BANGKOK—The UN High Commissioner for Refugees urged the international community on October 17 not to forget the plight of ethnic Rohingya refugees from Myanmar in the midst of many other world crises. More support is needed to help the displaced Rohingya and also relieve the burden on the countries hosting them, High Commissioner Filippo Grandi said.

Grandi said providing humanitarian assistance is becoming increasingly difficult because of the continuing armed conflict in Myanmar and reduced funding and aid due to the other crises, including in Afghanistan, Ukraine and the Middle East.

Speaking on the sidelines of a regional meeting on Rohingya refugee assistance in Bangkok, he emphasized that a “voluntary, dignified return to Myanmar” by the Rohingya refugees is the most desirable solution, but acknowledged there are “many challenges that need to be overcome.”

“What I have asked the participants in this meeting is to make big pledges in support of the Rohingya refugees: open policies for the host countries, contributions for the donor countries and for everybody else across the world, and attention by the international community,” he said.


More than one million Rohingya refugees have fled from Myanmar to Bangladesh over several decades, including about 740,000 who crossed the border starting in August 2017, when Myanmar’s military launched a brutal counterinsurgency operation following attacks by a guerrilla group.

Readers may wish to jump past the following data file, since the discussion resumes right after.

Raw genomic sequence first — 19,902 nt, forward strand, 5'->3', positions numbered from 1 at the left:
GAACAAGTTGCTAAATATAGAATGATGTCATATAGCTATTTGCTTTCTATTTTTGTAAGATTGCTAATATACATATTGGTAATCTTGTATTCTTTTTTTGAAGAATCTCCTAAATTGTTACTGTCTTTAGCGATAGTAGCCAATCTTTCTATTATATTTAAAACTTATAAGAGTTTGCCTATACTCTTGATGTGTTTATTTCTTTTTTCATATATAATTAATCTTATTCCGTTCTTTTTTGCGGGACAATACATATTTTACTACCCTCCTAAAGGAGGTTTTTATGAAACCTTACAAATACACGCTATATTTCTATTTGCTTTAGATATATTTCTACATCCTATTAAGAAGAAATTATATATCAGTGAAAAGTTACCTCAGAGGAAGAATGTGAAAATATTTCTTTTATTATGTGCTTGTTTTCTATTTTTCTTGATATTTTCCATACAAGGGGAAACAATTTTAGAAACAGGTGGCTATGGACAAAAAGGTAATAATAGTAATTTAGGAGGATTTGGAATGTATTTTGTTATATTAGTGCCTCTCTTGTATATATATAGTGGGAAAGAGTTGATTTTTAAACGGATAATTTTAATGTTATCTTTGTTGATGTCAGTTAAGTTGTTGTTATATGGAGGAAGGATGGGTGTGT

The United States said last year that the oppression of Rohingya in Myanmar amounts to genocide after U.S. authorities confirmed accounts of atrocities against civilians by the military in a systematic campaign against the ethnic minority. The Rohingya, who are Muslim, face widespread discrimination in Buddhist-majority Myanmar, with most denied citizenship and many other rights.

The October 17 meeting was attended by delegates from Bangladesh, Britain, India, Indonesia, Malaysia, Thailand and the United States, as well as representatives of Rohingya-led organizations. There was no representative from Myanmar, said Babar Baloch, a UN spokesperson.

Myanmar and Bangladesh agreed to a two-year repatriation process in 2018. However, security in Myanmar has worsened following an army takeover more than two years ago that ousted the elected government of Aung Sun Suu Kyi, triggering widespread armed resistance, and plans to repatriate the refugees have not succeeded.

Grandi said financial contributions for Rohingya relief have declined, and the UN’s mission plan for this year is “barely 40 percent funded,” a sharp drop from about 60 percent-70 percent in previous years.

The situation greatly impacts countries that are “suffering from the enormous burden” of hosting Rohingya refugees awaiting repatriation or resettlement, he said. “Something has got to change here. Otherwise, really, I’m worried about the future of Rohingya refugees and the patience of the host country in hosting them.”

Britain’s minister for the Indo-Pacific, Anne-Marie Trevelyan, announced 4.5 million pounds ($5.5 million) in additional funding from her nation to provide humanitarian services to Rohingya refugees and host communities in Bangladesh, Britain’s Foreign Office said in a statement.

It said Britain “is committed to finding a long-term solution to the Rohingya crisis. This includes their safe, voluntary and dignified return to Myanmar, when the conditions there allow.”

“Until the Rohingya can safely return to their homeland, we are committed to providing ongoing humanitarian support,” it quoted Trevelyan as saying. (AP)